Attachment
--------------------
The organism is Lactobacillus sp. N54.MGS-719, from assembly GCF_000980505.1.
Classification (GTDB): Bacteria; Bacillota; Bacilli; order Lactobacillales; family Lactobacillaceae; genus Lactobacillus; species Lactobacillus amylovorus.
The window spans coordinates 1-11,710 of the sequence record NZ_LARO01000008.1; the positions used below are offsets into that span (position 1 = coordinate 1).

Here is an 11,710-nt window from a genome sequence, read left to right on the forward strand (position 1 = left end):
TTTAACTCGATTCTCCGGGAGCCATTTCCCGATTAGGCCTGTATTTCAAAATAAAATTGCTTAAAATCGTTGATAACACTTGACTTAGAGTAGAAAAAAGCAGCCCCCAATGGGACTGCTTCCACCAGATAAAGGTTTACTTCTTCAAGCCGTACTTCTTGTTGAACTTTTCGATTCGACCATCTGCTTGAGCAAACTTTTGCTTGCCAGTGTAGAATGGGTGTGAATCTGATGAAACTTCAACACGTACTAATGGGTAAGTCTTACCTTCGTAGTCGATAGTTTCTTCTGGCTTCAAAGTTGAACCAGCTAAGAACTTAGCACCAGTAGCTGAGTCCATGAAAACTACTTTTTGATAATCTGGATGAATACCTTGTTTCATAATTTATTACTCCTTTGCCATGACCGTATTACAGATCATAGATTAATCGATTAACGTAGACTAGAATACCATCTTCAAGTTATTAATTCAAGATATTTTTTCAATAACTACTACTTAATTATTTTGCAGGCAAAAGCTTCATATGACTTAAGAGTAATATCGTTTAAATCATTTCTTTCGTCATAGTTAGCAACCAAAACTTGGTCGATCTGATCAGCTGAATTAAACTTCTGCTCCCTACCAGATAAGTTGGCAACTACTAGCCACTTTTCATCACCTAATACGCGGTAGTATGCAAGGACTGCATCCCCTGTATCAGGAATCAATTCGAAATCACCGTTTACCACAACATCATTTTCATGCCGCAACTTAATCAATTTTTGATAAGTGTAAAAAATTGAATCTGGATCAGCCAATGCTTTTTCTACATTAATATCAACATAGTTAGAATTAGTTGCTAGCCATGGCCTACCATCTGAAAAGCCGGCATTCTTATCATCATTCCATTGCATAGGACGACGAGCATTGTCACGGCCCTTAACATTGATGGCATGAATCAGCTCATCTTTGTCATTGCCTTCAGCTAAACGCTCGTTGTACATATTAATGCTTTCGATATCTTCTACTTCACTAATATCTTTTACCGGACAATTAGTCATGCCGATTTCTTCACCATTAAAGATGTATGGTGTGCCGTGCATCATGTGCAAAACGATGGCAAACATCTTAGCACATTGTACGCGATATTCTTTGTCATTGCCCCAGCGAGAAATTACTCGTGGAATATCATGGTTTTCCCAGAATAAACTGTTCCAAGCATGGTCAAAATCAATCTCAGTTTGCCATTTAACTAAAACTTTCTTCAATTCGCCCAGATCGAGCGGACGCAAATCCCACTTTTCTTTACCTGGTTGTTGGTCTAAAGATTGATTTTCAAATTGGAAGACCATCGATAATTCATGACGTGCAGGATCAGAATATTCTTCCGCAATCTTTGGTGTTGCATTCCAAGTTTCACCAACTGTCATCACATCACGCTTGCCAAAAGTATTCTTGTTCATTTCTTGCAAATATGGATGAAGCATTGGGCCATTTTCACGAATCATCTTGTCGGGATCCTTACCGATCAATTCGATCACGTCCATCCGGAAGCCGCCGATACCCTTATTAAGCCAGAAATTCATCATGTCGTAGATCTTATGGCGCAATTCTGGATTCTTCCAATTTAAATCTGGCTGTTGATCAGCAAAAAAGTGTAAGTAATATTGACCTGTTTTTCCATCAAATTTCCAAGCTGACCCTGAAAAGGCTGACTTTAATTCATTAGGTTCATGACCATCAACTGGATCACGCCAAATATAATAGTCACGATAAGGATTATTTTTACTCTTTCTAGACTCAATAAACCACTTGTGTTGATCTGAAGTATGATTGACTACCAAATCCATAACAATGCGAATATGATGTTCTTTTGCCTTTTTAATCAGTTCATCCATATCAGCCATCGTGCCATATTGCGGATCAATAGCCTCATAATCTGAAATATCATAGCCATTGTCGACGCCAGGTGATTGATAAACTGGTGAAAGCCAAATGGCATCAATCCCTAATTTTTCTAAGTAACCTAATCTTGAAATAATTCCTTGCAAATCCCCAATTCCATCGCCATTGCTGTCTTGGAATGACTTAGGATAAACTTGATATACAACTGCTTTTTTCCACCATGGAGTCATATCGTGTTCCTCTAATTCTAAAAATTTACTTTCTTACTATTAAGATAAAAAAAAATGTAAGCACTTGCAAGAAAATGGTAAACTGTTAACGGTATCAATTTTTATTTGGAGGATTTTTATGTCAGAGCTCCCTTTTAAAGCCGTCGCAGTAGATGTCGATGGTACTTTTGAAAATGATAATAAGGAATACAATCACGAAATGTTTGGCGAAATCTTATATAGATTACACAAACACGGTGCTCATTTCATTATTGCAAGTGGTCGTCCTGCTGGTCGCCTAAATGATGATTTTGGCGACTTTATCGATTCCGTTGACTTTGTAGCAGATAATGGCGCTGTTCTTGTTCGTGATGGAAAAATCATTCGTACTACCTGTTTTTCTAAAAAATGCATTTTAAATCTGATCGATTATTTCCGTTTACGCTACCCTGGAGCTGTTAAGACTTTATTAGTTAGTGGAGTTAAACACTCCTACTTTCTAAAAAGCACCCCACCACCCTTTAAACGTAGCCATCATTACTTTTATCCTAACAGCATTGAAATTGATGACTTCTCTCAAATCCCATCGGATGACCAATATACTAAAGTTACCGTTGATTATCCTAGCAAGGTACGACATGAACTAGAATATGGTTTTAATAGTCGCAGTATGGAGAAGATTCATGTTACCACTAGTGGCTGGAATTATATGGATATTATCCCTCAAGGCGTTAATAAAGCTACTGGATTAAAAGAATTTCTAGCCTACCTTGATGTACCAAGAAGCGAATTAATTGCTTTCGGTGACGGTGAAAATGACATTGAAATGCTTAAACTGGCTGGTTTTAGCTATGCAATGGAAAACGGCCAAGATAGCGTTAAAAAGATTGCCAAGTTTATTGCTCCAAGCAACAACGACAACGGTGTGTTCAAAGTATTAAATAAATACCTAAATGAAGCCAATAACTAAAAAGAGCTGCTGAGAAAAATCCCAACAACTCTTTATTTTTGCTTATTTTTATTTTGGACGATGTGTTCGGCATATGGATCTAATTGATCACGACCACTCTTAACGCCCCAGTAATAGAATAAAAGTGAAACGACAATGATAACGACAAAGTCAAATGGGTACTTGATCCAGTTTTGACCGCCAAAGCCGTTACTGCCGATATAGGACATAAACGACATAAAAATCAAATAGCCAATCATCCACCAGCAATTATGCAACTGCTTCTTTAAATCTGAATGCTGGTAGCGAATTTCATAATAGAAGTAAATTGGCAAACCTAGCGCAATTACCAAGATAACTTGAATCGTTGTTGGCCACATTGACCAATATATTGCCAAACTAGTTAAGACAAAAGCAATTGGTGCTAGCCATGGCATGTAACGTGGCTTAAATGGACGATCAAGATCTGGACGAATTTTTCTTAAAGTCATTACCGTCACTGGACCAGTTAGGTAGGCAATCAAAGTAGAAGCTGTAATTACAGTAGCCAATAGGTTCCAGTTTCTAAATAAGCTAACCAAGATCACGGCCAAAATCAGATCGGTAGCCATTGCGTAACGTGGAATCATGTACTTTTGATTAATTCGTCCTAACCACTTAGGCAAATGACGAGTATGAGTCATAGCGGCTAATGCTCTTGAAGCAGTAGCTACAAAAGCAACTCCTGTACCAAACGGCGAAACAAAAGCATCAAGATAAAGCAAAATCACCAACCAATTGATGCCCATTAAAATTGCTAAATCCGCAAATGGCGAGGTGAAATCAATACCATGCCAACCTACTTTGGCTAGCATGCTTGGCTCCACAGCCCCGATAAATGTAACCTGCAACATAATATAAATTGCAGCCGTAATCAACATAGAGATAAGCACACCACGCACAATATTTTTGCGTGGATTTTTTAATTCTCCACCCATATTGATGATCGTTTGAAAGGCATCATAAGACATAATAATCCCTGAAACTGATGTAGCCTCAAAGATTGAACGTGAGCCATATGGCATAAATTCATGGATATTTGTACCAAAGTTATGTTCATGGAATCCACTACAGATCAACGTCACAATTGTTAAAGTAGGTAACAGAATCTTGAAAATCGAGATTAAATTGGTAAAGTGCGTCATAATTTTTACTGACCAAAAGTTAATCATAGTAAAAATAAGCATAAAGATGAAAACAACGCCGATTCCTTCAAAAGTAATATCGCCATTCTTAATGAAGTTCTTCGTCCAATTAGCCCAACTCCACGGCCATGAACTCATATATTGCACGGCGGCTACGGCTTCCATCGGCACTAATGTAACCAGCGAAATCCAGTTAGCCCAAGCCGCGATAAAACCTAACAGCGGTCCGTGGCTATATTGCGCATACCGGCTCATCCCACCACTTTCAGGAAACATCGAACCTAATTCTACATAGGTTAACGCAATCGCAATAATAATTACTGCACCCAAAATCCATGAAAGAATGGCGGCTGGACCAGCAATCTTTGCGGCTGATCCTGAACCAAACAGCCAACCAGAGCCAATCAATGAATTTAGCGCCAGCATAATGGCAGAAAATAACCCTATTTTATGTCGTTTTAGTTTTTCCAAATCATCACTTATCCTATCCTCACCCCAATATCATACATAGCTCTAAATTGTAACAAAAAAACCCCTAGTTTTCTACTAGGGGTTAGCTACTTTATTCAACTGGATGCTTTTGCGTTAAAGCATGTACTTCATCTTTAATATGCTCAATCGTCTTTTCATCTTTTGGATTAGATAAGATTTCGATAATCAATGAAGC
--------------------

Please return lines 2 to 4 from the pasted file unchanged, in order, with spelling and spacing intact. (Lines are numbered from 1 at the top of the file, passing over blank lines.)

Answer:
Classification (GTDB): Bacteria; Bacillota; Bacilli; order Lactobacillales; family Lactobacillaceae; genus Lactobacillus; species Lactobacillus amylovorus.
The window spans coordinates 1-11,710 of the sequence record NZ_LARO01000008.1; the positions used below are offsets into that span (position 1 = coordinate 1).

Here is an 11,710-nt window from a genome sequence, read left to right on the forward strand (position 1 = left end):